Hot to Trot
I have a thing for volcanoes. Cappadocia, an arid region in central Turkey, enchanted me with its castle–like formations of stone forged by ancient eruptions and desert winds. I felt the power and terror of Vesuvius while standing among the ruins of Pompeii. And closer to home, I’m drawn to Mount St. Helens, where thick tree trunks still lie flattened against the mountain’s flanks, an eerie reminder of the force of that volcano’s 1980 blast. But when it comes to experiencing the earth’s primeval forces, nothing quite compares to the hyper–active volcanoes on the Big Island of Hawaii. Take a drive along Chain of Craters Road in Hawaii Volcanoes National Park, for instance, where the road traces the southeastern slopes of the steamy Kilauea Volcano, and you’ll find layer upon layer of freshly cooled lava blotting out the earth like a permanent shadow, and flows of magma channeling a slow, inevitable path to the sea.
Of course, a girl on vacation doesn’t live for lava alone. A Hawaiian getaway needs to include dressing up for dinner; earning a sunburn while snorkeling, paddle–boarding, or surfing (lounging by the pool works, too); and reciting bits of just–learned local history to patient companions. You also need to stay open to surprises like, say, playing with dolphins. Luckily, the Big Island has it all.
Positioned at the southeastern tip of the eight–island chain, this island is thought to be the first one settled by the Polynesian explorers who arrived here in double–hulled canoes some 1,600 years ago. And that cultural heritage is very much alive today, thanks in part to diligent preservation efforts. A third of Hawaii’s 4,000–square–mile landmass is zoned for conservation—that’s larger than all of the other islands combined. Out of this allotment, one of the more popular tourist draws is Pu’uhonua o Honaunau National Historic Park, where visitors can wander among ancient wood carvings called ki’is and encounter large green sea turtles sunning themselves in shallow coves of clear water.
To be sure, Hawaii is home to its share of all–inclusive, Disneyland–style resorts, too—and giving in to them has its merits. Where else are you going to find dolphins that appear on cue outside your hotel window? OK, you can’t actually swim with the fun–loving mammals (for safety reasons, I’m told). But at my home base for the weekend, the Hilton Waikoloa Village, on the island’s Kohala Coast, I walked down to the sea–fed lagoon and signed up for a 90–minute guided session in which I’d learn how to get a dolphin to leap out of the water and flip on command. Or at least that was the plan. Under my earnest instruction, the dolphin, a rambunctious adolescent named Keo, raced away, leapt skyward, and executed a gleeful, splashing belly flop. I could not have been more proud. Why ruin our collective joy by pointing out that he didn’t stick the landing? (Warning: expect to develop a lingering dolphin crush after such endeavors.)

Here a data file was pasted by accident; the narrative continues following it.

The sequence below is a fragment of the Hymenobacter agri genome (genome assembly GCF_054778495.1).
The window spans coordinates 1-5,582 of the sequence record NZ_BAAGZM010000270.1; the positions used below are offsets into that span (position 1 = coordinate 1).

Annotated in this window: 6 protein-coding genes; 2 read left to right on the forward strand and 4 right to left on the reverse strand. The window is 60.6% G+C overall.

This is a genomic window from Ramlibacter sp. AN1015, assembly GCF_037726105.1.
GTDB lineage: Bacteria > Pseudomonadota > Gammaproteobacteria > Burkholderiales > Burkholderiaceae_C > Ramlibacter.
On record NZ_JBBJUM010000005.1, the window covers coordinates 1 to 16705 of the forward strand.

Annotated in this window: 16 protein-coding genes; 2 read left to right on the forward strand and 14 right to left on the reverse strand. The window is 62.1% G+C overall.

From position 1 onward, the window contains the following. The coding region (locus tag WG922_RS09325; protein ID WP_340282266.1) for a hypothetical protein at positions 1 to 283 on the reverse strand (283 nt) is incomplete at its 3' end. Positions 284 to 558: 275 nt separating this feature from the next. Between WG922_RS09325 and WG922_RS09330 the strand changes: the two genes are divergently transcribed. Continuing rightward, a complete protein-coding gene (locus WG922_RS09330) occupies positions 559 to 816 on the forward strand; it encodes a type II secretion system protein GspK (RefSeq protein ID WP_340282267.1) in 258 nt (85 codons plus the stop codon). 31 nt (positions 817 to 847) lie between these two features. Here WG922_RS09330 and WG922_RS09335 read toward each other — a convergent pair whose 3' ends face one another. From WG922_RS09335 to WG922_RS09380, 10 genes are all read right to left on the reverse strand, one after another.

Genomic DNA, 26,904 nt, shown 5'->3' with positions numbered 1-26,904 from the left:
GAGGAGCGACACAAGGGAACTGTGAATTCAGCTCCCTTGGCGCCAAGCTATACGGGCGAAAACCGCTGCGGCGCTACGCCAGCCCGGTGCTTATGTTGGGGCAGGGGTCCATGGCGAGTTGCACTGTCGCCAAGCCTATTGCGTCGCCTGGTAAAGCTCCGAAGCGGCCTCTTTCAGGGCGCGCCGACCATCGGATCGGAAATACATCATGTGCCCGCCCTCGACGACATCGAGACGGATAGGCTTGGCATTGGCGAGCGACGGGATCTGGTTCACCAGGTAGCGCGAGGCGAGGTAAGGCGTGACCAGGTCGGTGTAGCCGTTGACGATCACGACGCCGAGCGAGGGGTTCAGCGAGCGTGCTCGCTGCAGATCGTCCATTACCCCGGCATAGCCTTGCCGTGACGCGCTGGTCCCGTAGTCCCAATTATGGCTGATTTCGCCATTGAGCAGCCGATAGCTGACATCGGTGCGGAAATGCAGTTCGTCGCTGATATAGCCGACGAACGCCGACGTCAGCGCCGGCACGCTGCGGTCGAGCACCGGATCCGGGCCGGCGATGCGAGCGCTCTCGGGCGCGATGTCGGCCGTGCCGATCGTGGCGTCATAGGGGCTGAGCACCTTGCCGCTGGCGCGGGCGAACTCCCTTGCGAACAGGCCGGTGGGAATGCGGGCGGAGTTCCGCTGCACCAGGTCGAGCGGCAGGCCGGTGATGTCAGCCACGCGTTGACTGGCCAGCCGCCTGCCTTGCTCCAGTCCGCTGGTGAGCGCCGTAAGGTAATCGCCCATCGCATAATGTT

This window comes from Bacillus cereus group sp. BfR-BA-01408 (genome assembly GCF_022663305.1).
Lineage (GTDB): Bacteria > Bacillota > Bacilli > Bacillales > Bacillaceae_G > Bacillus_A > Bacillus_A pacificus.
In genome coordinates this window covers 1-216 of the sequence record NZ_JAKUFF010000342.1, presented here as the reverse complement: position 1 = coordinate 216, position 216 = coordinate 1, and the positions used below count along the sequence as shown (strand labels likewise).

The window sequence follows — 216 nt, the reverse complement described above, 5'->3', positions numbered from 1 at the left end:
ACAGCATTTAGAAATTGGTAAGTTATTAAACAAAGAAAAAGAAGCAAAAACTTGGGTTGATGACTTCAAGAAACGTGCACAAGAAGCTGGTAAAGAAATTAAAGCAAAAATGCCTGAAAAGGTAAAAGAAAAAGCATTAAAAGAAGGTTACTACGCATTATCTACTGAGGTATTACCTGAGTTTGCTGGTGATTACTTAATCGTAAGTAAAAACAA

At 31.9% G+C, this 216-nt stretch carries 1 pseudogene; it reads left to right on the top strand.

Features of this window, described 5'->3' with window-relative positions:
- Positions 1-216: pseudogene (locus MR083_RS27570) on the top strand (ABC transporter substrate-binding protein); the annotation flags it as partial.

But it was the volcanoes that stole my heart. Geologically speaking, Hawaii’s landmass was formed one red–hot second ago—700,000 years—making the Big Island the youngest of the Hawaiian archipelago, every inch of it poured forth from fire–belching mountains. Two volcanoes are active today: Kilauea, which has erupted continuously since 1983 and is considered the world’s most active volcano; and Mauna Loa, which, at a snowcapped 13,000 feet, dwarfs Mount Hood. Mauna Loa hasn’t erupted since 1984—but it could.
Green foothills coddled in mist and swathes of golden savanna punctuated by twisty, black–limbed trees lie below Kilauea’s slopes. The landscape is a rawboned wilderness playground for intrepid hikers, mountain bikers, and guided horseback excursions. But there’s plenty to explore just a few feet from Chain of Craters Road. As I walked away from the pavement, the land seemed to come alive beneath my feet, the lava rocks’ blackness splitting into rusty brick reds and regal purples.
And at a lookout over the Pacific Ocean, I was once again reminded that, for all its staggering beauty, the Big Island remains a work in progress. The faded blue line where the horizon and the sea meet is smudged with smoke—a haze that Hawaiians call “vog.” Somewhere deep below the water’s surface, a lava flow is funneling forth and a new volcano, called Lo’ihi, is forming on the ocean floor. One day this infant peak may tower over even snowy Mauna Loa. But for now, I am content to merely imagine the possibility and add another moment to my growing catalog of volcano memories.